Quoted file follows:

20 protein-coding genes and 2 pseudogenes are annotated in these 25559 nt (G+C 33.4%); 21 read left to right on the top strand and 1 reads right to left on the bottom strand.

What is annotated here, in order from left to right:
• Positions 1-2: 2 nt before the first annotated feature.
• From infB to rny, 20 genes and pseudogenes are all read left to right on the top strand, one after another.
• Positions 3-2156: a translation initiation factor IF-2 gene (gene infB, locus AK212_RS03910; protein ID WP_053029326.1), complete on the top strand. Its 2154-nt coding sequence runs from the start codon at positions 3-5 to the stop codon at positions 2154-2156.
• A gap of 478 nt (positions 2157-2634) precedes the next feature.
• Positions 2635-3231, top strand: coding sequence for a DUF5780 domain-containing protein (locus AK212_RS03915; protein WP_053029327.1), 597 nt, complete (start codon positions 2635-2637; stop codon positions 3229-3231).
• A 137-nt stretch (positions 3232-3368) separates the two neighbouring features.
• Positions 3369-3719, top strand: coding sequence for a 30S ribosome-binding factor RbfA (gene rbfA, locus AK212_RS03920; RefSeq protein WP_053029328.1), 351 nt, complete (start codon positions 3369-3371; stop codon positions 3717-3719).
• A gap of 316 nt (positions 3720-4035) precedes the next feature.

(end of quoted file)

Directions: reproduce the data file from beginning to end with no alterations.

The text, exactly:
20 protein-coding genes and 2 pseudogenes are annotated in these 25559 nt (G+C 33.4%); 21 read left to right on the top strand and 1 reads right to left on the bottom strand.

What is annotated here, in order from left to right:
• Positions 1-2: 2 nt before the first annotated feature.
• From infB to rny, 20 genes and pseudogenes are all read left to right on the top strand, one after another.
• Positions 3-2156: a translation initiation factor IF-2 gene (gene infB, locus AK212_RS03910; protein ID WP_053029326.1), complete on the top strand. Its 2154-nt coding sequence runs from the start codon at positions 3-5 to the stop codon at positions 2154-2156.
• A gap of 478 nt (positions 2157-2634) precedes the next feature.
• Positions 2635-3231, top strand: coding sequence for a DUF5780 domain-containing protein (locus AK212_RS03915; protein WP_053029327.1), 597 nt, complete (start codon positions 2635-2637; stop codon positions 3229-3231).
• A 137-nt stretch (positions 3232-3368) separates the two neighbouring features.
• Positions 3369-3719, top strand: coding sequence for a 30S ribosome-binding factor RbfA (gene rbfA, locus AK212_RS03920; RefSeq protein WP_053029328.1), 351 nt, complete (start codon positions 3369-3371; stop codon positions 3717-3719).
• A gap of 316 nt (positions 3720-4035) precedes the next feature.